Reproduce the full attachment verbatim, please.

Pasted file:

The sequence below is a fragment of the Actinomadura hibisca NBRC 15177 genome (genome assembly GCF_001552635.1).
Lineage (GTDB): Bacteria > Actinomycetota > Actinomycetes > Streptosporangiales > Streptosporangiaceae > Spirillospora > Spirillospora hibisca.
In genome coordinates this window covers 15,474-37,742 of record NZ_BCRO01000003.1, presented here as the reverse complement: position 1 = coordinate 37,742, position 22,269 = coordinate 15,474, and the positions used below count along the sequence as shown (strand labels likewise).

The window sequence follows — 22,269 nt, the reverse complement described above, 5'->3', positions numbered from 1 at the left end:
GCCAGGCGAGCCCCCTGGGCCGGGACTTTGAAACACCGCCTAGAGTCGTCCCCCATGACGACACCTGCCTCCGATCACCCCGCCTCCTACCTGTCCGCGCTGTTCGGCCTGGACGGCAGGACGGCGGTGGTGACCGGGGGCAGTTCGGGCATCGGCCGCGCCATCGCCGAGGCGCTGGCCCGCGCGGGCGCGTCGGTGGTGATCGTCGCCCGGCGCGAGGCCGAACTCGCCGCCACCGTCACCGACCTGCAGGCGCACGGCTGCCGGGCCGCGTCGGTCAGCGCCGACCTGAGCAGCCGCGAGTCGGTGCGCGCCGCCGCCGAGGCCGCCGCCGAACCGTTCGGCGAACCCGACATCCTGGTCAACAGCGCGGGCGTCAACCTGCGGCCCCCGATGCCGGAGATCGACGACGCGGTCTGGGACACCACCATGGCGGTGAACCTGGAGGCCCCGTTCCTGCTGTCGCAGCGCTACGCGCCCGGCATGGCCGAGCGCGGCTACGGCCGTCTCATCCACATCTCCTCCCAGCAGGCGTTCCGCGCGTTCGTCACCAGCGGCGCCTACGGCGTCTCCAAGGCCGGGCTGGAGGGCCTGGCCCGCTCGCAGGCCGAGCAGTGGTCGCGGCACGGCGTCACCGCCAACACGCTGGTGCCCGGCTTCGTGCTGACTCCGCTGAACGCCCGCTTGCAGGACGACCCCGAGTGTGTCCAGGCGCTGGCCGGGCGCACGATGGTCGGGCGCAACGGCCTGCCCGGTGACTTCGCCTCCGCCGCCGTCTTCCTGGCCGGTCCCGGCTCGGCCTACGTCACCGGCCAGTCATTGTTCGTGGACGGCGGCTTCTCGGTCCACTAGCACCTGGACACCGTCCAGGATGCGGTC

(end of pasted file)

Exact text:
The sequence below is a fragment of the Actinomadura hibisca NBRC 15177 genome (genome assembly GCF_001552635.1).
Lineage (GTDB): Bacteria > Actinomycetota > Actinomycetes > Streptosporangiales > Streptosporangiaceae > Spirillospora > Spirillospora hibisca.
In genome coordinates this window covers 15,474-37,742 of record NZ_BCRO01000003.1, presented here as the reverse complement: position 1 = coordinate 37,742, position 22,269 = coordinate 15,474, and the positions used below count along the sequence as shown (strand labels likewise).

The window sequence follows — 22,269 nt, the reverse complement described above, 5'->3', positions numbered from 1 at the left end:
GCCAGGCGAGCCCCCTGGGCCGGGACTTTGAAACACCGCCTAGAGTCGTCCCCCATGACGACACCTGCCTCCGATCACCCCGCCTCCTACCTGTCCGCGCTGTTCGGCCTGGACGGCAGGACGGCGGTGGTGACCGGGGGCAGTTCGGGCATCGGCCGCGCCATCGCCGAGGCGCTGGCCCGCGCGGGCGCGTCGGTGGTGATCGTCGCCCGGCGCGAGGCCGAACTCGCCGCCACCGTCACCGACCTGCAGGCGCACGGCTGCCGGGCCGCGTCGGTCAGCGCCGACCTGAGCAGCCGCGAGTCGGTGCGCGCCGCCGCCGAGGCCGCCGCCGAACCGTTCGGCGAACCCGACATCCTGGTCAACAGCGCGGGCGTCAACCTGCGGCCCCCGATGCCGGAGATCGACGACGCGGTCTGGGACACCACCATGGCGGTGAACCTGGAGGCCCCGTTCCTGCTGTCGCAGCGCTACGCGCCCGGCATGGCCGAGCGCGGCTACGGCCGTCTCATCCACATCTCCTCCCAGCAGGCGTTCCGCGCGTTCGTCACCAGCGGCGCCTACGGCGTCTCCAAGGCCGGGCTGGAGGGCCTGGCCCGCTCGCAGGCCGAGCAGTGGTCGCGGCACGGCGTCACCGCCAACACGCTGGTGCCCGGCTTCGTGCTGACTCCGCTGAACGCCCGCTTGCAGGACGACCCCGAGTGTGTCCAGGCGCTGGCCGGGCGCACGATGGTCGGGCGCAACGGCCTGCCCGGTGACTTCGCCTCCGCCGCCGTCTTCCTGGCCGGTCCCGGCTCGGCCTACGTCACCGGCCAGTCATTGTTCGTGGACGGCGGCTTCTCGGTCCACTAGCACCTGGACACCGTCCAGGATGCGGTC